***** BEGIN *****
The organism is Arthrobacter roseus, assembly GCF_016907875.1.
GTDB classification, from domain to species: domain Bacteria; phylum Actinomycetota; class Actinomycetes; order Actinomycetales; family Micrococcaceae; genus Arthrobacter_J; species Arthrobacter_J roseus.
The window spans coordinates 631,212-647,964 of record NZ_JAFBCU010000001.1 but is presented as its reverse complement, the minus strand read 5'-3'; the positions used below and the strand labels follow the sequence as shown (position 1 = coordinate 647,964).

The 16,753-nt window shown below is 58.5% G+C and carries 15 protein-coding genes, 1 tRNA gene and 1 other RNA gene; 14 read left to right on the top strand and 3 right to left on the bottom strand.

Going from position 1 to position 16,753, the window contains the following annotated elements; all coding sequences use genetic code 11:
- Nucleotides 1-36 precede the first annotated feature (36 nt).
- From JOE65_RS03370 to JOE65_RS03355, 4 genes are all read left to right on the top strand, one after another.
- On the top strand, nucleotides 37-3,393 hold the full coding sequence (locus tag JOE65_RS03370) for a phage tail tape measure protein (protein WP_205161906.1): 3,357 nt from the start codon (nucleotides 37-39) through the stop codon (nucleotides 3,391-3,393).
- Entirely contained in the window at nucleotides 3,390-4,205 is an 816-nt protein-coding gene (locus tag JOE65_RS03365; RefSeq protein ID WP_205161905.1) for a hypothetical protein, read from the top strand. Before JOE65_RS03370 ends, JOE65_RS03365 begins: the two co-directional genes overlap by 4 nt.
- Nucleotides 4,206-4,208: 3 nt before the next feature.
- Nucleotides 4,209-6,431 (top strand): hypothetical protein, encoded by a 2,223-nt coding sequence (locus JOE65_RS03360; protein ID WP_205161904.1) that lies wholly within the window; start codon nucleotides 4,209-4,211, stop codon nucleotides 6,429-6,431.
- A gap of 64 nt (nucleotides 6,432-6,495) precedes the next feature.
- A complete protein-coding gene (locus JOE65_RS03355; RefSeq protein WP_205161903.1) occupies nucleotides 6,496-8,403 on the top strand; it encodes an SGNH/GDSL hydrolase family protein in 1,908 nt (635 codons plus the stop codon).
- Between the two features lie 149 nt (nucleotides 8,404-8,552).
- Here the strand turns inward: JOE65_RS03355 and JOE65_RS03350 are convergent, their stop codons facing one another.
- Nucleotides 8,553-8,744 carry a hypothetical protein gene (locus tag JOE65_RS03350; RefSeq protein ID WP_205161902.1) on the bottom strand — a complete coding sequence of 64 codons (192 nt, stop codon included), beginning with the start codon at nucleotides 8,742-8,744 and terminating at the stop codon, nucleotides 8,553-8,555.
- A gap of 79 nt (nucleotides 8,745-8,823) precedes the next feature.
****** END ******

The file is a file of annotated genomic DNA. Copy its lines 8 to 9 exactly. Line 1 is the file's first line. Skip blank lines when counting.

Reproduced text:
- On the top strand, nucleotides 37-3,393 hold the full coding sequence (locus tag JOE65_RS03370) for a phage tail tape measure protein (protein WP_205161906.1): 3,357 nt from the start codon (nucleotides 37-39) through the stop codon (nucleotides 3,391-3,393).
- Entirely contained in the window at nucleotides 3,390-4,205 is an 816-nt protein-coding gene (locus tag JOE65_RS03365; RefSeq protein ID WP_205161905.1) for a hypothetical protein, read from the top strand. Before JOE65_RS03370 ends, JOE65_RS03365 begins: the two co-directional genes overlap by 4 nt.